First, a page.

Referring now to FIG. 7, there is shown a cross-sectional view through a jet pump 100. The jet pump 100 comprises a fitting body 102, a nozzle. element 104, and a diffuser element 106. The fitting body 102 is preferably a T-shape tube fitting having a first compression type port 108 and a second compression port 110, with the two ports being arranged in-line. Compression style ports typically comprise a hollow threaded nut 109 and a mating thread 111 on the fitting body 102. As already noted, this type of fitting allows for precise axial alignment of the nozzle element 104 and the diffuser element 106, which is important to the subject invention. Connection style of the side port 112 may be a compression type, pipe thread, or other suitable connection, and it may be formed as either male or female. The nozzle element 104 is attached to the body 102 via a first in-line compression port 108 and made to be substantially mechanically rigid and substantially sealing for the working fluid. Suitable mechanical rigidity and fluid seal may be accomplished, for example, by appropriately tightening the hollow nut 109. The diffuser element 106 is attached to the body 102 via the second in-line compression port 110 and made to be substantially mechanically rigid and substantially sealing for the working fluid. Suitable mechanical rigidity and fluid seal may be accomplished, for example, by appropriately tightening the hollow nut 109.
The nozzle element 104 may be formed as a substantially cylindrical body 116 having an internal passage 118, a driving nozzle 114 formed on the end of the cylindrical body 116 being inserted into the first inlet 108, and a suitable fluid connection style on the end of the cylindrical body 116 being outside the fitting body 102. The diffuser element 106 may be formed as a substantially cylindrical body 126 having an internal diffuser duct 128. into the second port 102 and a suitable fluid connection style on the cylindrical body end outside the fitting body 102. The diffuser duct 128 may have a rounded or conical inlet 124 on the end inserted into the second compression type port 110 and have a diverging portion 132 on the opposite end. The nozzle element 104 and the diffuser element 106 are axially positioned in their respective ports 108 and 110 so that the space between the driving nozzle 114 and the inlet 124 form a suction chamber 142 fluidly connected to the inlet 134 of the side port 112.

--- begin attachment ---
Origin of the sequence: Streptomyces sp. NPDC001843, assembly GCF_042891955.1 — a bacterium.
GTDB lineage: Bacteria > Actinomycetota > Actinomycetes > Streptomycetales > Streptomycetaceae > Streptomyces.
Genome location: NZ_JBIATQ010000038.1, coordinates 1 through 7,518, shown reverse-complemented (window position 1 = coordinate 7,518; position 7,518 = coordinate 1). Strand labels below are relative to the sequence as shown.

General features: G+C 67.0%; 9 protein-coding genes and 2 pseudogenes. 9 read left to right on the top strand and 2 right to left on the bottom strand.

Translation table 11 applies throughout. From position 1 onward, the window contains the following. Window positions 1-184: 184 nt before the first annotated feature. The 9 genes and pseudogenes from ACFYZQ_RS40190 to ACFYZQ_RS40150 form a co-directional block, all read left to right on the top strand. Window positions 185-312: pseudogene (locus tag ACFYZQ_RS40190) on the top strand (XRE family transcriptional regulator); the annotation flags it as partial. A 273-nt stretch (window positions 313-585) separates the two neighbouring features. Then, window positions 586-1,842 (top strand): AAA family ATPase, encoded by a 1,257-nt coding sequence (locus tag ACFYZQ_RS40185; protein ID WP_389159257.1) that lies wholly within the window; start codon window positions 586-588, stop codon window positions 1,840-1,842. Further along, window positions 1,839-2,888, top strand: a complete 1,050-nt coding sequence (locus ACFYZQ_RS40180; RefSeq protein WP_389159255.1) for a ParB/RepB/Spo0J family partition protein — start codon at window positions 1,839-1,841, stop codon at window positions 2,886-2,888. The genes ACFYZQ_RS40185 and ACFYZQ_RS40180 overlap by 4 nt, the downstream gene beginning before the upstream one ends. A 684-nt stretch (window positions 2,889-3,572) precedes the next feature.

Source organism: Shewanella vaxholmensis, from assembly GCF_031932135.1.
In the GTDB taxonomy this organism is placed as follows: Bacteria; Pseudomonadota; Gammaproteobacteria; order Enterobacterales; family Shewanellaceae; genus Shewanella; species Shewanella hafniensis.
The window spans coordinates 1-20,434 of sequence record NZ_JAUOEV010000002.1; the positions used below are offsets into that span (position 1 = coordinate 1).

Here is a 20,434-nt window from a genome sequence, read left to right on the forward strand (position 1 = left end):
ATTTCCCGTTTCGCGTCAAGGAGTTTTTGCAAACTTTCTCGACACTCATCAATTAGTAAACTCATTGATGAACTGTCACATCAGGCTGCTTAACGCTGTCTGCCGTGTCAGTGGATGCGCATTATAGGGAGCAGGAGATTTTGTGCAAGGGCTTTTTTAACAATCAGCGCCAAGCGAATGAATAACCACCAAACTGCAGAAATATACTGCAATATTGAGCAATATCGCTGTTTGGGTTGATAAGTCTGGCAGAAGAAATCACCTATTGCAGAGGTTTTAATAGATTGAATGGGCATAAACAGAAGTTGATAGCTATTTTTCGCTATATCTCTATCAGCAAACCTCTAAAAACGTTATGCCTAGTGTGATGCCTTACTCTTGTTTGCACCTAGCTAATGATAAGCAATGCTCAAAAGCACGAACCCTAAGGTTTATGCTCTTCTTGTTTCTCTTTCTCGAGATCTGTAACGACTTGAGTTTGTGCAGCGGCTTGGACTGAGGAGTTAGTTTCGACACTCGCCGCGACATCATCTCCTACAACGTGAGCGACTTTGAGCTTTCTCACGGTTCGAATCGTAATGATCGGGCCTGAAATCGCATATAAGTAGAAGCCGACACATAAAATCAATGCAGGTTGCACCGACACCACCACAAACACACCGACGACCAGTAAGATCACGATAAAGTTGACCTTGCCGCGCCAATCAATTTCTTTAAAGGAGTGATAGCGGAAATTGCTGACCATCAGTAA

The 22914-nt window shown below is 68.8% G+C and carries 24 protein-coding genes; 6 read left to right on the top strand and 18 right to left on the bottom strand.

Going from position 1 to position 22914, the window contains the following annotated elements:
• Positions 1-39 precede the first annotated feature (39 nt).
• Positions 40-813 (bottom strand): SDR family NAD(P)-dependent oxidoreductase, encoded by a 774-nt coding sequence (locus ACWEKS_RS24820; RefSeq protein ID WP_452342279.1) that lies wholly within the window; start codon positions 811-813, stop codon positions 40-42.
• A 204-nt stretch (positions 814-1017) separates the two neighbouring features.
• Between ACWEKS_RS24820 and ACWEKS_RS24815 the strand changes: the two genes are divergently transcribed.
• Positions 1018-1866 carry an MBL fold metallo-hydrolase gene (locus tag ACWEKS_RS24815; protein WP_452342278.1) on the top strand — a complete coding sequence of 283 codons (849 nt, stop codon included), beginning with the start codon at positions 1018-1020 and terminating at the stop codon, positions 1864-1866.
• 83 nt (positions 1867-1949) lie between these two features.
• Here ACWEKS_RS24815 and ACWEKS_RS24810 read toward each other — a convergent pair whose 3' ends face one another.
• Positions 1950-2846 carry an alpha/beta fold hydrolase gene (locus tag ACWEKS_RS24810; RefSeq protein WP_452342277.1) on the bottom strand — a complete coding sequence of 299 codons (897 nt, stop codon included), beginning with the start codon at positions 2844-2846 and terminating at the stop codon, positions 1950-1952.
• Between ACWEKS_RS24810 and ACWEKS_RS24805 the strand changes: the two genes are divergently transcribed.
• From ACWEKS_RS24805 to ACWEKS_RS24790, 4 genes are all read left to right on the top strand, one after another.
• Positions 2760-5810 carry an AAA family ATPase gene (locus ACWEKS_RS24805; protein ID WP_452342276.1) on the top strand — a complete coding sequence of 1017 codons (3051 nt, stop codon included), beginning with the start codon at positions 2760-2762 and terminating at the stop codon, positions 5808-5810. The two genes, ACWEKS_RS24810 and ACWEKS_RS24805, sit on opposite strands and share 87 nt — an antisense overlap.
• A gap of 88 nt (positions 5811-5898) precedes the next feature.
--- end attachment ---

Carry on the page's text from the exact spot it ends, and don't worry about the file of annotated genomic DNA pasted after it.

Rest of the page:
In operation, the nozzle element is connected to a source of suitable driving (motive) fluid 120 (liquid, gas, or steam) provided at a high pressure and the side port is connected to a source of suitable inlet fluid 130 (liquid, gas, or vapor) provided at a lower pressure. The motive fluid 120 is injected into the suction chamber 142 via the driving nozzle 114, mixes with and entrains a portion of the inlet fluid 130, and forces the mixture into the diffuser passage 128. Velocity of mixed fluid 140 is converted in-part into pressure and the fluid is discharged into a suitable fluid duct, chamber, or open space.
The terminology used herein is for the purpose of describing particular embodiments only and is not intended to be limiting of the invention. As used herein, the singular forms "a", "an" and "the" are intended to include the plural forms as well, unless the context clearly indicates otherwise. It will be further understood that the terms "comprises" and/or "comprising," and "includes" and/or "including" when used in this specification, specify the presence of stated features, integers, steps, operations, elements, and/or components, but do not preclude the presence or addition of one or more other features, integers, steps, operations, elements, components, and/or groups thereof.
The terms of degree such as "substantially", "about" and "approximately" as used herein mean a reasonable amount of deviation of the modified term such that the end result is not significantly changed. For example, these terms can be construed as including a deviation of at least ±5% of the modified term if this deviation would not negate the meaning of the word it modifies.
Moreover, terms that are expressed as "means-plus function" in the claims should include any structure that can be utilized to carry out the function of that part of the present invention. In addition, the term "configured" as used herein to describe a component, section or part of a device includes hardware and/or software that is constructed and/or programmed to carry out the desired function.
While only selected embodiments have been chosen to illustrate the present invention, it will be apparent to those skilled in the art from this disclosure that various changes and modifications can be made herein without departing from the scope of the present invention as defined in the appended claims. Furthermore, the foregoing description of the embodiments according to the present invention are provided for illustration only, and not for the purpose of limiting the present invention as defined by the appended claims and their equivalents. Thus, the scope of the present invention is not limited to the disclosed embodiments.
Patent applications by Jan Vetrovec, Larkspur, CO US
Patent applications in class Jet
Patent applications in all subclasses Jet